Connel, Argyll, Scotland

From travel journal written by Mum Jinx:

"Leaving our guesthouse this morning after a surprisingly extensive breakfast (bacon & turkey, eggs, toast, cornflakes, bread, tea), we went first to a local travel agent in Saltcoats to seek answers to a few questions. Learned that we won't be able to find inexpensive air passage to Copenhagen—the superlow rates apply only on round trips. Went on to Ardrossen pier to the Caledonian McBrayne office, and leaned [sic] that the Mallaig-Skye car ferry does not run until after April 29. Thus another change of plans—we will go around & further north, to reach Skye via either Kylerhea or, more likely, the Kyle of Lochalsh.

Then we drove on up the coast… stopped at Larys, where Dinah made the acquaintance of a group of swans (swans live wild, apparently, all up the western coast—we've seen many more since‚. Then we went on to Gourock—arrived with perfect timing for the car ferry to Dunoon. We were the last car put on… drove in and were swiftly maneuvered into our appropriate storage spot by the obviously-experienced ferry men. It was still quite foggy and with a cold wind when we left. Gourock (though all morning we'd heard Scots commenting on what a lovely day)—cold on the ferry & probably a wavery length of [home movie] film taken there since I was shivering… but in Dunoon the sun broke through, and the town was lovely, so we stayed awhile. Sat in the sun on a grass-covered hill & looked back across the Firth of Clyde, watched the ferries traveling back & forth from Gourock. The ferry dock is very spic & span, Victorian… Atop the hill, a library with a fine greenhouse full of flowers, and an imposing stone church. Pretty town of grey stone houses spread out around the little bay. This is a place we'd like to visit again. After lunch, we drove on north through Argyll Forest Park (all man-planted) and along Loch Eck.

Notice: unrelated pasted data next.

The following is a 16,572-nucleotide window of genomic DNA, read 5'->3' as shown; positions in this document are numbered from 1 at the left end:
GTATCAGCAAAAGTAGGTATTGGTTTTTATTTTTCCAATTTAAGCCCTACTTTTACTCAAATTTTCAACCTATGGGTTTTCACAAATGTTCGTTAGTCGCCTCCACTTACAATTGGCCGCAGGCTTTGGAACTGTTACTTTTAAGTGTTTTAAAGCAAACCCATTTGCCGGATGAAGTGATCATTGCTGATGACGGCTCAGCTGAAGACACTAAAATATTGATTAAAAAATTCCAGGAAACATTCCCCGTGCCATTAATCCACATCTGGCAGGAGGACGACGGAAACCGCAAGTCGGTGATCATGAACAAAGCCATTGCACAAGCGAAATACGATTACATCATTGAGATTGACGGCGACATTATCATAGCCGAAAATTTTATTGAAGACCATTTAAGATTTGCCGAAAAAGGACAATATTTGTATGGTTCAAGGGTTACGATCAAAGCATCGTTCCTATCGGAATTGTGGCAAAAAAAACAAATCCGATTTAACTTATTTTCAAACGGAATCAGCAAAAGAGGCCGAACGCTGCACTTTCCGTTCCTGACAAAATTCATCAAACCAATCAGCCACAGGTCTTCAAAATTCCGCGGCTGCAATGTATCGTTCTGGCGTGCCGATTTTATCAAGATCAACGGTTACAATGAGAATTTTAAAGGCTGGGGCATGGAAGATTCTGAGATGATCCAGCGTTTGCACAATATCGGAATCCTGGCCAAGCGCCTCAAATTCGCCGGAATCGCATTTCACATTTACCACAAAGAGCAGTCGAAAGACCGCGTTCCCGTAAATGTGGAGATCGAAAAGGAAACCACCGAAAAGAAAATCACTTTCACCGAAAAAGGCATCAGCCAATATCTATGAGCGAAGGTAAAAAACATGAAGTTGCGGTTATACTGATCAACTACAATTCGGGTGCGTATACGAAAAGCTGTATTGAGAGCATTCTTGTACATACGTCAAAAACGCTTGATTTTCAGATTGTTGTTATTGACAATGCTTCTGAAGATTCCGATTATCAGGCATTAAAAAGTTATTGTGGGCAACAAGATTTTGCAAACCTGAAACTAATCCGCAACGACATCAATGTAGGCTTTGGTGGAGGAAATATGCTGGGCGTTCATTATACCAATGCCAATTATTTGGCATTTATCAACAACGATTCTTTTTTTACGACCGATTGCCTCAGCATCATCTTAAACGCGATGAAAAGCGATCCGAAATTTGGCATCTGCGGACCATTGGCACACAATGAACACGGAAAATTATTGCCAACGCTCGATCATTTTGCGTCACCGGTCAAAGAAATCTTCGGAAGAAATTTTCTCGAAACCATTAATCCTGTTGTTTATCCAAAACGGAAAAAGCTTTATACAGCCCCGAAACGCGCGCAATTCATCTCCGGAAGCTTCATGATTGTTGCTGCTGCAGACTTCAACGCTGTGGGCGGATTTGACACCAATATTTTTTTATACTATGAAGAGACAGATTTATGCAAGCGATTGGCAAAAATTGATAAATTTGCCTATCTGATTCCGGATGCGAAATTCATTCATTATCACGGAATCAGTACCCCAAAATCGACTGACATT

Everywhere we go we see lots of daffodils—along Loch Lyn we saw (and took movies of) a house surrounded by fields of gold & white ones.